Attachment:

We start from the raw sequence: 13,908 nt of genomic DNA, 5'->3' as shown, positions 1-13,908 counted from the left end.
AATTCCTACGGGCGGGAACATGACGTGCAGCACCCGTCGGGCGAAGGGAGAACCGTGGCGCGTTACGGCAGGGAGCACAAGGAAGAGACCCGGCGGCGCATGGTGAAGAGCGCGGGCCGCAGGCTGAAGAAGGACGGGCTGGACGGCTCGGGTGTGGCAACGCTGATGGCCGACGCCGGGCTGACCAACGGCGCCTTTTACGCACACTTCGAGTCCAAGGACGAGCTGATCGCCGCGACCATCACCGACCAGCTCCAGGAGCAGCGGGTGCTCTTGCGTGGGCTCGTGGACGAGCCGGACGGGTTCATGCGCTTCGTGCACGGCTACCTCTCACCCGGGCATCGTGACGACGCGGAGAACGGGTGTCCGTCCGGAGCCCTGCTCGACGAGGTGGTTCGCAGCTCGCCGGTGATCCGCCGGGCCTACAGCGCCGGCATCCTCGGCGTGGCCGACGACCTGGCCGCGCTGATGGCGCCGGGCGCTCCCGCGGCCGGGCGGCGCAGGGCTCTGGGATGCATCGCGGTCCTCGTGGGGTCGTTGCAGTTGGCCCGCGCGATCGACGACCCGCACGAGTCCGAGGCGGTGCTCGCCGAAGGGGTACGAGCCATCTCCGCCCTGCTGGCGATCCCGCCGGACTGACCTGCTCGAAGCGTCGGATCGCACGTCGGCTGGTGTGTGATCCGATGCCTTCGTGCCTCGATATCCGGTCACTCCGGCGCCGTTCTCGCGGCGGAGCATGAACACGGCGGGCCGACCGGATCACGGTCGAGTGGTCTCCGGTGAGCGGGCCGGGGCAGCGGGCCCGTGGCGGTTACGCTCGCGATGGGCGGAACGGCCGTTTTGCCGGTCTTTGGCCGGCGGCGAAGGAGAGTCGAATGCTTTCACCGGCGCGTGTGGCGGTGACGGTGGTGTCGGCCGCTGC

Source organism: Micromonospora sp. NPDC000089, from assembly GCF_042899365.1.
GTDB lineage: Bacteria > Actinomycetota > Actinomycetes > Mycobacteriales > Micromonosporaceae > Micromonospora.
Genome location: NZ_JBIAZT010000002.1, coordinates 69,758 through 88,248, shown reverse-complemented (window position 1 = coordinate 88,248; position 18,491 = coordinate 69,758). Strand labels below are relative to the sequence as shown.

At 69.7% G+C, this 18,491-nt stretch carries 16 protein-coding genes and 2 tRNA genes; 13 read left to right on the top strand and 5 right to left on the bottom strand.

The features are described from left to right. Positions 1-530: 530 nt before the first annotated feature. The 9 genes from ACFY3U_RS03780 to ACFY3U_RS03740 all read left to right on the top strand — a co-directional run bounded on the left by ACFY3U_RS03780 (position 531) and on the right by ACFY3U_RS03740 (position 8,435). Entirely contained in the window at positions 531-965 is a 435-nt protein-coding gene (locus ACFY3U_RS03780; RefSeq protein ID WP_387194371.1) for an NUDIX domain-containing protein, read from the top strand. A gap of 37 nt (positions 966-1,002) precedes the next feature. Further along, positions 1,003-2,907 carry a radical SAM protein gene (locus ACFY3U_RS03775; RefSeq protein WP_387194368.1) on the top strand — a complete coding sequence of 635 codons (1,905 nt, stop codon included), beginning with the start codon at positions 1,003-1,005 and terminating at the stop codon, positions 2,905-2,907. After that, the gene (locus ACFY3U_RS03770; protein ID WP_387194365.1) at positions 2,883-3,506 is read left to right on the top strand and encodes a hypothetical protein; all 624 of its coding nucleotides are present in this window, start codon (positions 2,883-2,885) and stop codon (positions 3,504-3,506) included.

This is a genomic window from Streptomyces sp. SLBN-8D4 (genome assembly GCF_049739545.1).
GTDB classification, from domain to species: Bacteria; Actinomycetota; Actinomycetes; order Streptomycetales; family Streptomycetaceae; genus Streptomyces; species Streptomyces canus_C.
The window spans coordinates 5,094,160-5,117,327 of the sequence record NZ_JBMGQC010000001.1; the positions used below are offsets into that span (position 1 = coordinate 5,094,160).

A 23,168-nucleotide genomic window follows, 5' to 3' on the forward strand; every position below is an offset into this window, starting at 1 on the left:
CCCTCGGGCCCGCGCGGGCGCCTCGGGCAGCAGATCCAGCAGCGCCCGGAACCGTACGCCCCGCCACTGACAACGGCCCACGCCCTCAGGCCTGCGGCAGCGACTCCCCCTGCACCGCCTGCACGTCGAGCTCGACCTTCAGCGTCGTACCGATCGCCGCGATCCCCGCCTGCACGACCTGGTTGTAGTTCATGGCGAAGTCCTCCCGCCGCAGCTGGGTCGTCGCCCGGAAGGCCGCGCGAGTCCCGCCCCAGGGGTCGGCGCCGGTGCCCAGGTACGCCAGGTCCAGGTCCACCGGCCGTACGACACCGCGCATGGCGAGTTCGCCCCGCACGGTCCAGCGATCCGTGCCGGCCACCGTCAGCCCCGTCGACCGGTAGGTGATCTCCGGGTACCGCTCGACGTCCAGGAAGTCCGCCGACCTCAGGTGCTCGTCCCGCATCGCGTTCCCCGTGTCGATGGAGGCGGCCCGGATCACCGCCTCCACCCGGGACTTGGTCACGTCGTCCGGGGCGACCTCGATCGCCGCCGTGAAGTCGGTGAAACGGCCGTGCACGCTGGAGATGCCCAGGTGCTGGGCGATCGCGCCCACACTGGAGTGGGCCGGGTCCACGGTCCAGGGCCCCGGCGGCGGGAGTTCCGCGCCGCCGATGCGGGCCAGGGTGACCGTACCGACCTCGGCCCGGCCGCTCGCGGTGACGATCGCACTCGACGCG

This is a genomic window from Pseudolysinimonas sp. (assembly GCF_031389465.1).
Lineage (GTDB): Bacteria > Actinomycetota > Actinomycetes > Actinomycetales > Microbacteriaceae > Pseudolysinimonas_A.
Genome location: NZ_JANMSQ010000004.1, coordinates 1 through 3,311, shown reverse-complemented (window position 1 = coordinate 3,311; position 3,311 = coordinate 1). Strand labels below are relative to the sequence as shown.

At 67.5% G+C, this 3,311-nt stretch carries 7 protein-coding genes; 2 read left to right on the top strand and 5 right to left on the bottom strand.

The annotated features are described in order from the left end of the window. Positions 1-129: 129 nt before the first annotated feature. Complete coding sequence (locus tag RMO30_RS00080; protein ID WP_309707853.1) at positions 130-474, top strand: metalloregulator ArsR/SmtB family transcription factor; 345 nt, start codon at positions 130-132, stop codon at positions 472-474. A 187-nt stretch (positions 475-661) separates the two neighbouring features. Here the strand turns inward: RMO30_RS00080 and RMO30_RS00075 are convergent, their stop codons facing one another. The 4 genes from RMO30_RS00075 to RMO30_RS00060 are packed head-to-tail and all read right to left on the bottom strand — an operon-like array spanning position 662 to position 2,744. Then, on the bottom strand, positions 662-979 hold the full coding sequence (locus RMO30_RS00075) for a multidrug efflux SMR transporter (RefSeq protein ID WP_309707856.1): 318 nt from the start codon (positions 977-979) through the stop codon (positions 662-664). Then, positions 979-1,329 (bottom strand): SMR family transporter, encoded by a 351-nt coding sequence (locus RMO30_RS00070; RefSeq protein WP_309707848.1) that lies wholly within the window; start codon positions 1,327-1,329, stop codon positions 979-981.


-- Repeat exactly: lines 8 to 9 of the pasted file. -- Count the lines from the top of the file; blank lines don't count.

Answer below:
This is a genomic window from Streptomyces sp. SLBN-8D4 (genome assembly GCF_049739545.1).
GTDB classification, from domain to species: Bacteria; Actinomycetota; Actinomycetes; order Streptomycetales; family Streptomycetaceae; genus Streptomyces; species Streptomyces canus_C.